Companies that are primarily advertisement driven, like newspapers, should realize that content is there only to draw in an audience. The audience is where the value lies, because advertisers pay for eyeballs, not content. Companies that focus on the sale of content, like traditional record labels, should determine whether or not the changes in consumer behavior warrant changes in the way they approach their content and their audience. Artists fall in the middle as they can sell both eyeballs, through brand collaborations and sponsors, as well as content and experiences.

Monetizing an artist’s audience is a key necessity as consumer behavior shifts away from buying the content. Fred Wilson comments and focuses on the newspaper industry:

[…] a few fundamental facts about the internet: First, you need to make your content available for search engines and social media linking. That drives as much as half or more of the visits these days. And if you have an ad model at all, and most newspapers do, then you need those visits and that audience. Its also true that the ‘drive by’ visits will bring new audiences, some of whom will become loyal and ultimately paid audience members. The […] thing I like about the [Financial Time's] model is that its an elegant implementation of freemium. The best freemium models allow anyone to use the service for free and then convert the most serious/frequent/power users to paying customers.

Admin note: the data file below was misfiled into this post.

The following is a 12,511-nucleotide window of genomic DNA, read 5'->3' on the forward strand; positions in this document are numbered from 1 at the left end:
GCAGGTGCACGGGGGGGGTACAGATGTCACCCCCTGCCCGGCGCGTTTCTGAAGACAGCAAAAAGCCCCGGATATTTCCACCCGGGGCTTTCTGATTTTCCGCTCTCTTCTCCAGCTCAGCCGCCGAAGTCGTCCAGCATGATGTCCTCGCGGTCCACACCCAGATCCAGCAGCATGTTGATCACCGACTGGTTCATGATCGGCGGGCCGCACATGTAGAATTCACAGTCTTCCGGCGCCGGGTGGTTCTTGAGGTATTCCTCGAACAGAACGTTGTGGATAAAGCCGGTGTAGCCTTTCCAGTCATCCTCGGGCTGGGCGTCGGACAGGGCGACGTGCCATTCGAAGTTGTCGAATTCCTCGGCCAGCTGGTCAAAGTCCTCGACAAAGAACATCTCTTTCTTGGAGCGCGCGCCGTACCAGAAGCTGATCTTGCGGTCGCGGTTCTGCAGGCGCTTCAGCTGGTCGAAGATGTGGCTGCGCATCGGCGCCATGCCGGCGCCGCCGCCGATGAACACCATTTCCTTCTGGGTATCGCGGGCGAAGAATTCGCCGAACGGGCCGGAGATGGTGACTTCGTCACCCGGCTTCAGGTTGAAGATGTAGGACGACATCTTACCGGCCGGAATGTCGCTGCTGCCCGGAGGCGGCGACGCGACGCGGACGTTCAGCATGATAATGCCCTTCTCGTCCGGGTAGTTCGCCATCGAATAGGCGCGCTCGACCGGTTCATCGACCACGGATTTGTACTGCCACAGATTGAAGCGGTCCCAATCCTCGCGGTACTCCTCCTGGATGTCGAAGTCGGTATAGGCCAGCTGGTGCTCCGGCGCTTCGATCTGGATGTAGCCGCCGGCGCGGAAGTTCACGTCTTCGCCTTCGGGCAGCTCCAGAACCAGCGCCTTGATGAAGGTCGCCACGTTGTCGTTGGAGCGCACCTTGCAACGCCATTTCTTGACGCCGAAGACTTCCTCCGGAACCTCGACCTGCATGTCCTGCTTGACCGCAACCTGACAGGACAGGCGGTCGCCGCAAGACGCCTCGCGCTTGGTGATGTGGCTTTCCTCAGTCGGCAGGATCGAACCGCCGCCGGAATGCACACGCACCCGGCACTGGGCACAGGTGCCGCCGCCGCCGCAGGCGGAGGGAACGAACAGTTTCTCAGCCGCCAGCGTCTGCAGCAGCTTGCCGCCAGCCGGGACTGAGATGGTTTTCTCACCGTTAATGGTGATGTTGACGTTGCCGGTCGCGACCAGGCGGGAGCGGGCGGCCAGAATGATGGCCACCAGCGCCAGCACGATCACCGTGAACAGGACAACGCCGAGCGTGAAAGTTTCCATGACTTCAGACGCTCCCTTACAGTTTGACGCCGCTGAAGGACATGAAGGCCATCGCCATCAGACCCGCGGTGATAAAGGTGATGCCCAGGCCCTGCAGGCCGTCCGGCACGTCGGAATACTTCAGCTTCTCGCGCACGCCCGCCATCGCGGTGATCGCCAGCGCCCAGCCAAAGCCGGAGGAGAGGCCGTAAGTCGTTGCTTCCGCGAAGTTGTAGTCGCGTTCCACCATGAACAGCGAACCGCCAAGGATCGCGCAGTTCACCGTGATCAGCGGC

That last point is exactly how music streaming services should work, and the fact that Spotify started like this and Rdio held out and didn’t have a real free option early on is the only reason their superior product is losing the battle.* But that’s an entirely different discussion that I spoke on here. It’s also the reason that giving away some free music is important for artists, and why pulling your music from streaming services is a bad idea. Artists need a freemium model more than they need piracy protection.

Artists are better served building up an audience and monetizing the experience around their music, than they are building protective walls around their content. Socialize the experience around an artist’s music and it’s distribution, and build up the audience that will support the artist by participating in the experience around the music. Distribution handled in this way will exponentially grow an artist’s audience and their income by monetizing the experience and the audience. Boxing the music in will do the opposite.

READ PART 1: Wesley Verhoeve: Music As A Service Rather Than A Product

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  1. May you have a Hit song and gain some life experience when someone steals it and